FAMU Law Students Transform Theory Into Potential Legislation

It’s not often that graduate students get the opportunity to impact public policy, but if all goes well during an upcoming presentation to members of the Florida House of Representatives, three third-year students at the Florida A&M University College of Law may do just that.

Heather Barry, Keith Boykins and Julian Jackson-Fannin recently submitted to Florida’s Chief Child Advocate, Jim Kallinger, draft legislation that if implemented would require parents of children in state custody to pay child support to Florida. The goal is to defray some of the costs associated with the care and education of children in foster care and to deter parents from using that system to abdicate their responsibilities.

The students will present their proposal to two lawmakers in January, one of whom sits on the committee that has jurisdiction over the issue. If they like what they hear, they will seek co-sponsorship from a member of the state’s Senate and, if it ultimately becomes law, they will have helped set a precedent. A similar law exists for the parents of children who’ve become wards of the state due to juvenile delinquency.

“A lot of times these things are just conceptual ideas, but they’ve actually taken the concept, broken it down, and drafted a piece of legislation,” said Kallinger. “We dialogue through the process and they have questions, but we really do give them a lot of latitude to pull it together.” FAMU law students have worked with the state government and several government agencies for the past few years, conducting research and preparing presentations that Kallinger said have been well received.

Previously, FAMU students prepared a presentation that led to the ratification of a new Interstate Compact for the Placement of Children by Florida’s state legislature, which had previously declined to do so. “I would say they were very instrumental in educating leadership on the issue, which ultimately led to the ratification of that compact,” Kallinger said. He believes this sort of exposure enables the students to “see how public policy works—the good, bad and the ugly of government—and how we can improve the way we serve our citizens.”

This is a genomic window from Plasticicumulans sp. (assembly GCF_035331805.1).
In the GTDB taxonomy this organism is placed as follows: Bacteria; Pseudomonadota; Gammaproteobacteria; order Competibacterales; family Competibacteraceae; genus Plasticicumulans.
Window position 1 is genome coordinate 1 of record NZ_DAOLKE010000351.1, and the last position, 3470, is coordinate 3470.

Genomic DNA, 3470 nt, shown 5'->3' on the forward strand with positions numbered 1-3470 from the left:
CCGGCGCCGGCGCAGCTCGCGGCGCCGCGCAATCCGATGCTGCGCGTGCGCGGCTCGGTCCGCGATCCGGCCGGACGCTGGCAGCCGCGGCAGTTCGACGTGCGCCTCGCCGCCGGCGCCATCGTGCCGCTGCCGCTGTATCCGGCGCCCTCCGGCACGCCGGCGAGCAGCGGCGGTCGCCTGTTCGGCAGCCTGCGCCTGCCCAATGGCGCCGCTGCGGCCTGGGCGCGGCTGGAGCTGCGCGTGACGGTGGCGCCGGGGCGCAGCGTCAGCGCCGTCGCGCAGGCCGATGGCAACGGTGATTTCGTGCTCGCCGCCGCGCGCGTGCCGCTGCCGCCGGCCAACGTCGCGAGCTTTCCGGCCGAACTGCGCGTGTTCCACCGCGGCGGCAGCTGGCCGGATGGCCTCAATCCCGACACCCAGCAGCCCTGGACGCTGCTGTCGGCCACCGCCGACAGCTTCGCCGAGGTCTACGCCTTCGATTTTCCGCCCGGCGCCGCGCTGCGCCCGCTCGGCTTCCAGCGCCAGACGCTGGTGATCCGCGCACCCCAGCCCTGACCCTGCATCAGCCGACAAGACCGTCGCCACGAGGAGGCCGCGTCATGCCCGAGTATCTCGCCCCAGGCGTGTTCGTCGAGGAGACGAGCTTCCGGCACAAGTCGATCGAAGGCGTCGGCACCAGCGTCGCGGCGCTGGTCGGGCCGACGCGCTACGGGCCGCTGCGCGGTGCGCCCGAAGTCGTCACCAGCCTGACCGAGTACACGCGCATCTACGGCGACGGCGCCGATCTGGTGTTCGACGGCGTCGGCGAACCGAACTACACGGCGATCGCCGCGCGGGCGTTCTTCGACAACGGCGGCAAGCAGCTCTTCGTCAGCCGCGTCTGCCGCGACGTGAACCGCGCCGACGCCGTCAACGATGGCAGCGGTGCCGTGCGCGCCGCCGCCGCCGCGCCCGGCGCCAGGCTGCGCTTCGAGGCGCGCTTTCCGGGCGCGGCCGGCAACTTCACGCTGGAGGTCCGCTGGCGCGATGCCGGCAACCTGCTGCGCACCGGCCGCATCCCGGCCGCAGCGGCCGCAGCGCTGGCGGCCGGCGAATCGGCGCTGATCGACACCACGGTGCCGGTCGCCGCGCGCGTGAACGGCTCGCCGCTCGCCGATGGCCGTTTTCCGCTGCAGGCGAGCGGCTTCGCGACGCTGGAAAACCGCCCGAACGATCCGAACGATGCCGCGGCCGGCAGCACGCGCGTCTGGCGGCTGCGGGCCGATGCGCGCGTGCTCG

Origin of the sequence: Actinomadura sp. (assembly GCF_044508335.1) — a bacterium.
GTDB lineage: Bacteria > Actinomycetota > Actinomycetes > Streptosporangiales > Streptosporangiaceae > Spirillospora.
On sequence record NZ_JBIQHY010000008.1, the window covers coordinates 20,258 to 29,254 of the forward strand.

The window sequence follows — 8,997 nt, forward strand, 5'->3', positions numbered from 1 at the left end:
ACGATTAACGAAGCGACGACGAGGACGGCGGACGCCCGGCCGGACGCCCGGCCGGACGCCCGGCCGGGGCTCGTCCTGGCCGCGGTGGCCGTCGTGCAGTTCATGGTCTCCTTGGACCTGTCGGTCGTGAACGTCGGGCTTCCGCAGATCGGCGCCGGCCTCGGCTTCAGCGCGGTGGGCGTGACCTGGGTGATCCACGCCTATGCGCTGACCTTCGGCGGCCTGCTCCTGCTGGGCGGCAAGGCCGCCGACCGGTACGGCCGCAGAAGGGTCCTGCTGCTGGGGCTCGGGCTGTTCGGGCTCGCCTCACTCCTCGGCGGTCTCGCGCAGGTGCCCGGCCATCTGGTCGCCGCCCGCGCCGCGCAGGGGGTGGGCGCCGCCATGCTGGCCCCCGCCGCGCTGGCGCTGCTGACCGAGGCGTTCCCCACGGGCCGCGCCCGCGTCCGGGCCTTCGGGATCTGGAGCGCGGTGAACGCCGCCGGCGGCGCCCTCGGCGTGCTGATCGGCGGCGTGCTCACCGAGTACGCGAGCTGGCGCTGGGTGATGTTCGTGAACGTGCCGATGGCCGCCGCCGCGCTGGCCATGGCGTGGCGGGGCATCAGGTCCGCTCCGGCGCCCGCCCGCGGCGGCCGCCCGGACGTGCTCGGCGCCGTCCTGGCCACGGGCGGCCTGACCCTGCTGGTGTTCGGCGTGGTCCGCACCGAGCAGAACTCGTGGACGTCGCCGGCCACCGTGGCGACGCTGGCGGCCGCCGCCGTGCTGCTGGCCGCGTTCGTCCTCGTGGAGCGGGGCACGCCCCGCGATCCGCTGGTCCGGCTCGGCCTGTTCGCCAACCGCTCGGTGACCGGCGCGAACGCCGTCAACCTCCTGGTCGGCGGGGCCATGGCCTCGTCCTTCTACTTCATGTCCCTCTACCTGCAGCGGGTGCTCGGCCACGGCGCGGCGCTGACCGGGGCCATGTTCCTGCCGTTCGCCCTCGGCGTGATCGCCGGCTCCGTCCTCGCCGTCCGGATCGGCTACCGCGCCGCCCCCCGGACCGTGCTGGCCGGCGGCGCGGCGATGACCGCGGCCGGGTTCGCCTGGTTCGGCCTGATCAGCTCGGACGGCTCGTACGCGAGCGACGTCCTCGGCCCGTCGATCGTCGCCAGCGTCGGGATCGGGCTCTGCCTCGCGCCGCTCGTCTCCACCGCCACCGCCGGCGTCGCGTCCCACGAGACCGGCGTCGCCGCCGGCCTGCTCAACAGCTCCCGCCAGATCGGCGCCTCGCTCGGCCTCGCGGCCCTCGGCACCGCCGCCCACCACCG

Such experiences also give FAMU law students a competitive edge, said Ann Marie Cavazos, an assistant law professor who directs FAMU’s legal clinic program.

” With the demands of the marketplace today and the economy, people want graduates to hit the ground running. I look for every opportunity to enhance their practical skills with hands-on experience,” Cavazos said. “One way to do that is through the partnerships we have with the governor’s office and many other state agencies.” Taking an idea, researching it and crafting a comprehensive document that includes the issue’s strengths and weaknesses enhance the students’ research and writing skills, she added. More important, the experience makes the school’s graduates more appealing in the job market, particularly those who choose to go into public service, which many do.

“It’s a competitive world and a tough field,” Cavazos noted. “But I’ve seen a number of students hired by the prosecutor’s and public defenders office as a result of their training and working with them.” These and other government agencies are confident about their skills because they helped develop them.

Jacckson-Fannin, who actually plans to pursue a career in civil litigation, very much appreciated the trust in his group that Kallinger demonstrated. Law students, he said, learn in the classroom how to apply the law, “in this particular instance we got to actually make it.” It was a unique experience that enabled them to test the validity of their perspective by analyzing where it might be open to attack and looking for the weaknesses in their argument, which enabled them to produce a more refined document.

“We were really pleased that Kallinger liked what we did and receiving such positive feedback,” Jackson-Fannin said. “It will be unique if Florida enacts it and provides a disincentive for parents to just turn their children over to the states.”

It’s also another reason Cavazos believes such opportunities are so invaluable. “Students are required to do clinic or pro bono work so even if they work in the private sector, they always remember to give back and realize the need to do so,” Cavazos said. “They gain an appreciation for the work and don’t forget from whence they came.”